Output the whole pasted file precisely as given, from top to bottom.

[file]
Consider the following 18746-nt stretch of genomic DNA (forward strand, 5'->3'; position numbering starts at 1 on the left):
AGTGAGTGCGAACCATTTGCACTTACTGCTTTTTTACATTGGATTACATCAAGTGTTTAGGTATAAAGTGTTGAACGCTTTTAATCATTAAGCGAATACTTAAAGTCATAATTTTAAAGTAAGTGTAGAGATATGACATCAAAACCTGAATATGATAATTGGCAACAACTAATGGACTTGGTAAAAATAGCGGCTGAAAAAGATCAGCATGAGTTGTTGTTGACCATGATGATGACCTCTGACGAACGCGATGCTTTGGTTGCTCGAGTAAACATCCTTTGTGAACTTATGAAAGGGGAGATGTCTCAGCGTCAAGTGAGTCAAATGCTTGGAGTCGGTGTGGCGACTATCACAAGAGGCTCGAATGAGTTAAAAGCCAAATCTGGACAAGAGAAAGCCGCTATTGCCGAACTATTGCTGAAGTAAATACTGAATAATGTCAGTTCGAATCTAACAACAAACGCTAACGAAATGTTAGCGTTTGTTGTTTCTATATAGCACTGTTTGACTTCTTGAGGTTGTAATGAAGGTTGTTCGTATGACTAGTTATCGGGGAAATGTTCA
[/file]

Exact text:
Consider the following 18746-nt stretch of genomic DNA (forward strand, 5'->3'; position numbering starts at 1 on the left):
AGTGAGTGCGAACCATTTGCACTTACTGCTTTTTTACATTGGATTACATCAAGTGTTTAGGTATAAAGTGTTGAACGCTTTTAATCATTAAGCGAATACTTAAAGTCATAATTTTAAAGTAAGTGTAGAGATATGACATCAAAACCTGAATATGATAATTGGCAACAACTAATGGACTTGGTAAAAATAGCGGCTGAAAAAGATCAGCATGAGTTGTTGTTGACCATGATGATGACCTCTGACGAACGCGATGCTTTGGTTGCTCGAGTAAACATCCTTTGTGAACTTATGAAAGGGGAGATGTCTCAGCGTCAAGTGAGTCAAATGCTTGGAGTCGGTGTGGCGACTATCACAAGAGGCTCGAATGAGTTAAAAGCCAAATCTGGACAAGAGAAAGCCGCTATTGCCGAACTATTGCTGAAGTAAATACTGAATAATGTCAGTTCGAATCTAACAACAAACGCTAACGAAATGTTAGCGTTTGTTGTTTCTATATAGCACTGTTTGACTTCTTGAGGTTGTAATGAAGGTTGTTCGTATGACTAGTTATCGGGGAAATGTTCA